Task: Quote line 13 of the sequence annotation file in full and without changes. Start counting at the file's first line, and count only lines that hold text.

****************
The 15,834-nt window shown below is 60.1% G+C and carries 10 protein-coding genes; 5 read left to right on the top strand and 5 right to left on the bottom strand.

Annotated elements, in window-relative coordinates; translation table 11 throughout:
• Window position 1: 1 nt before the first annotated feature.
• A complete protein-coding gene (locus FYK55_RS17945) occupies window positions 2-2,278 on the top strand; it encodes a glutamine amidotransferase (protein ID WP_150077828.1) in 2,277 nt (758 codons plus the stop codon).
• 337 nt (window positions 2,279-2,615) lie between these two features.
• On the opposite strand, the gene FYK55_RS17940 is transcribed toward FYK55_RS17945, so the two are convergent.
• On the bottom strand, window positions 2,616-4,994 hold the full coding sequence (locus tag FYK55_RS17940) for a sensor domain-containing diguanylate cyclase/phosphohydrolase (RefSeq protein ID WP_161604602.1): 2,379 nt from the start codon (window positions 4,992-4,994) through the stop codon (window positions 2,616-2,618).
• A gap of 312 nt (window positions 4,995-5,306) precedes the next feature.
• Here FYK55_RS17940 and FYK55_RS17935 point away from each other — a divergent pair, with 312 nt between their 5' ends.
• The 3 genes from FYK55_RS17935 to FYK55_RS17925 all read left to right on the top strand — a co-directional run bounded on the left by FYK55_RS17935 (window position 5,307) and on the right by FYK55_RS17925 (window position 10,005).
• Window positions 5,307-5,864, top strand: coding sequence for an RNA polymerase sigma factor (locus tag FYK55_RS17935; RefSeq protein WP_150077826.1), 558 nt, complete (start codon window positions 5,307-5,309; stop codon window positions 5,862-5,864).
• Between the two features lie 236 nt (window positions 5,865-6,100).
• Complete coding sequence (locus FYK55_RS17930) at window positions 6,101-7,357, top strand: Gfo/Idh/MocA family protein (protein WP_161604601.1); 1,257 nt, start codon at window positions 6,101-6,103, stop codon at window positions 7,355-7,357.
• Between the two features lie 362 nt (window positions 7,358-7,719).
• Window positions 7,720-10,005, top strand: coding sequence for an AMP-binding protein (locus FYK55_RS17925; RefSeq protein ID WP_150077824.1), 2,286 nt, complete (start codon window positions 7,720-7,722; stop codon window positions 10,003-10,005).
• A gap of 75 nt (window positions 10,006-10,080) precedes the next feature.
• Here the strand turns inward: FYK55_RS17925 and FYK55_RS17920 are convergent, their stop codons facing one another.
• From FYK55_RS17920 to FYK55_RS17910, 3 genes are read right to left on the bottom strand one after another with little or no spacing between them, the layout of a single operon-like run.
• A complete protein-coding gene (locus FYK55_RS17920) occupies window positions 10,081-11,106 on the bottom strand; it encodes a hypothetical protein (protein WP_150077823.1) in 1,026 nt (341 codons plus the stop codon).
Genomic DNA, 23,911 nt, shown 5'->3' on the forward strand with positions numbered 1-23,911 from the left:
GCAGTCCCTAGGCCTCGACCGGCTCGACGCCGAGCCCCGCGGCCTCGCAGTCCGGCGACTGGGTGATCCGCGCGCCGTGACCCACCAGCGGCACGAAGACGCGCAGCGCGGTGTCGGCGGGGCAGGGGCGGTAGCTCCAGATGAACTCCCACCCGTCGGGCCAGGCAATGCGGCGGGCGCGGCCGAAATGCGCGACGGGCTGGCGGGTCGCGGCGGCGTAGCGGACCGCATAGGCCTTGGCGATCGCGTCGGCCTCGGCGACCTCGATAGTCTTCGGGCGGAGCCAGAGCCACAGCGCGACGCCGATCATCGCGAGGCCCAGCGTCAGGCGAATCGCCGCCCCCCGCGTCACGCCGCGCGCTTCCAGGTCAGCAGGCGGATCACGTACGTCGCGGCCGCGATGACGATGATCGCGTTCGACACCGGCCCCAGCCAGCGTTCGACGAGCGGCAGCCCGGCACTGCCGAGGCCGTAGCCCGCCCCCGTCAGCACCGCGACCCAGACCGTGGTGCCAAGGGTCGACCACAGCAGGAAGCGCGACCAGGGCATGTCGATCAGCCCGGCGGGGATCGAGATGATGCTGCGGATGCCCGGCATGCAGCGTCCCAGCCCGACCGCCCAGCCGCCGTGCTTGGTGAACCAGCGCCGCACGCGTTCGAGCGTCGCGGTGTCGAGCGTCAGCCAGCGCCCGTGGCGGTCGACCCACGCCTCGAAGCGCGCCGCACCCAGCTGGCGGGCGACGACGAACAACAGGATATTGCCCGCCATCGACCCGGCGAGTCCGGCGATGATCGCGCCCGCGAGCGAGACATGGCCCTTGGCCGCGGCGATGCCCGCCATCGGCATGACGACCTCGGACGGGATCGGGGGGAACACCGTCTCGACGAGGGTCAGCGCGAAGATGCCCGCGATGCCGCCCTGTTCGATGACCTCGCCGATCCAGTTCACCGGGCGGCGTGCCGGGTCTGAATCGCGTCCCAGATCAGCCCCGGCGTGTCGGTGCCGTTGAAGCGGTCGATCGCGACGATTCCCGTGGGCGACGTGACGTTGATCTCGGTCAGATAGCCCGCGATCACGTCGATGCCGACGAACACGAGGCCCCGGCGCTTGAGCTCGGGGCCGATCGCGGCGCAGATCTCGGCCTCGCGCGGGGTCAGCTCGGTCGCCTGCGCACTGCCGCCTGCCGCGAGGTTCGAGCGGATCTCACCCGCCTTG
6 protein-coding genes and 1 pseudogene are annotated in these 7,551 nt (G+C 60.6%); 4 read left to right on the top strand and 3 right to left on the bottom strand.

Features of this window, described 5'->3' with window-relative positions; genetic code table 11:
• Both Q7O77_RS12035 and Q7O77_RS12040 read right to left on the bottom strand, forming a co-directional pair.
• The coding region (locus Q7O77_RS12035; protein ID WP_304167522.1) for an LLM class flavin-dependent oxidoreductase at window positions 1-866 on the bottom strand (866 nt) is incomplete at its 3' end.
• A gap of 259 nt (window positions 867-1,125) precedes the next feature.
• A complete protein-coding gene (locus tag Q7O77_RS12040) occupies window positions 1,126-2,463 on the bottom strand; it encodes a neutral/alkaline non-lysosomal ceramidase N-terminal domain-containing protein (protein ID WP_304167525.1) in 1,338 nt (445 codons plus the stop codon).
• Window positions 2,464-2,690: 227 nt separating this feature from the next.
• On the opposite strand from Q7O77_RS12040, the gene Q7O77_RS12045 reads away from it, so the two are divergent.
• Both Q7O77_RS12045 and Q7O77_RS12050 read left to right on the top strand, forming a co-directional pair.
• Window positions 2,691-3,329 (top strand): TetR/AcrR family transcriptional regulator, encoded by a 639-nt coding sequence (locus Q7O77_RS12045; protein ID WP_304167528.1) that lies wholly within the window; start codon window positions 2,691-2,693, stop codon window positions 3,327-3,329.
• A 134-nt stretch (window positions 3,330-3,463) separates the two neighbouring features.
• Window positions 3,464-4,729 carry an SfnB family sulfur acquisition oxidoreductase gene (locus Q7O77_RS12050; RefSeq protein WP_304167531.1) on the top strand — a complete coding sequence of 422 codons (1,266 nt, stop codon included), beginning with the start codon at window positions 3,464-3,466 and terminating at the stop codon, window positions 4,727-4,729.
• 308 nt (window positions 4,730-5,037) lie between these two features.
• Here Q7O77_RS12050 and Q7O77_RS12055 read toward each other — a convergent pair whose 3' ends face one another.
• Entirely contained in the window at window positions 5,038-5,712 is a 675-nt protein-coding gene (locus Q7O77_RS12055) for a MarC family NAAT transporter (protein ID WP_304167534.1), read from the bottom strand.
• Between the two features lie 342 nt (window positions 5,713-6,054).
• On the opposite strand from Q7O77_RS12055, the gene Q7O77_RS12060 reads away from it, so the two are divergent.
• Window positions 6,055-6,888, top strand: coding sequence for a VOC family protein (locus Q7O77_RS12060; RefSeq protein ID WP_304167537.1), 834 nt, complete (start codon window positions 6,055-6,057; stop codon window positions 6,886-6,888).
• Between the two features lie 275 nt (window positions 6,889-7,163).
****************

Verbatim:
• Complete coding sequence (locus FYK55_RS17930) at window positions 6,101-7,357, top strand: Gfo/Idh/MocA family protein (protein WP_161604601.1); 1,257 nt, start codon at window positions 6,101-6,103, stop codon at window positions 7,355-7,357.